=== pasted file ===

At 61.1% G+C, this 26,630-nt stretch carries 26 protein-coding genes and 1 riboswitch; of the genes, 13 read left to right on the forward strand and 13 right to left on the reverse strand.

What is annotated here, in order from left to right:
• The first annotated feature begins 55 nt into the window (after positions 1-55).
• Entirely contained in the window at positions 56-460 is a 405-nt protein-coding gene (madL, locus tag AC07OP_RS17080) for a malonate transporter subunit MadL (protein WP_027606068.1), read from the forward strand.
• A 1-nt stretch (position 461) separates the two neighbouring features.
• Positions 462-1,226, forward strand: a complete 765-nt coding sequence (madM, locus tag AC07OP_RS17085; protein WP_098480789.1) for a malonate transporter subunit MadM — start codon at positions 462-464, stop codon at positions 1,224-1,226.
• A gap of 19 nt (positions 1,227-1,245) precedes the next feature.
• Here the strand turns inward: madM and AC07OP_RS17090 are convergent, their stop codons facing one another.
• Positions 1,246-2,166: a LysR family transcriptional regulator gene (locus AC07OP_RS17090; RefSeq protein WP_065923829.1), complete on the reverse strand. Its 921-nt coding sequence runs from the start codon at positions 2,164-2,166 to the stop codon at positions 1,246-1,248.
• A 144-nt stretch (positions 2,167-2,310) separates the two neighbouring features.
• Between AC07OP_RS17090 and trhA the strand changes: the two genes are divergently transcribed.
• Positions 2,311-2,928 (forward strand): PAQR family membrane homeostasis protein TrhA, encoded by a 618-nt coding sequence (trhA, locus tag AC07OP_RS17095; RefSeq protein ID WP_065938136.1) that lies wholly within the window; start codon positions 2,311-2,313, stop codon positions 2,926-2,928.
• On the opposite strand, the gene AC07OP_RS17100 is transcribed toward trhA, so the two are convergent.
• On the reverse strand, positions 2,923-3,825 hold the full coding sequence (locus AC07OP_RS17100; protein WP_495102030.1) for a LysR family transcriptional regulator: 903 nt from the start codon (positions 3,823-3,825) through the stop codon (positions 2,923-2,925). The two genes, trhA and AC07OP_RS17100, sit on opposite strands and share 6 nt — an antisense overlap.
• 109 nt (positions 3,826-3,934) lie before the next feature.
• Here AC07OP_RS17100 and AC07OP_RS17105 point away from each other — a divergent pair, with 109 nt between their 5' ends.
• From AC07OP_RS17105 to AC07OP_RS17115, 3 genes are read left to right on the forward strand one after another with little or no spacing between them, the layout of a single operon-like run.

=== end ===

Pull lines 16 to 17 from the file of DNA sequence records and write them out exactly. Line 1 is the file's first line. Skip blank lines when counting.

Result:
• Here AC07OP_RS17100 and AC07OP_RS17105 point away from each other — a divergent pair, with 109 nt between their 5' ends.
• From AC07OP_RS17105 to AC07OP_RS17115, 3 genes are read left to right on the forward strand one after another with little or no spacing between them, the layout of a single operon-like run.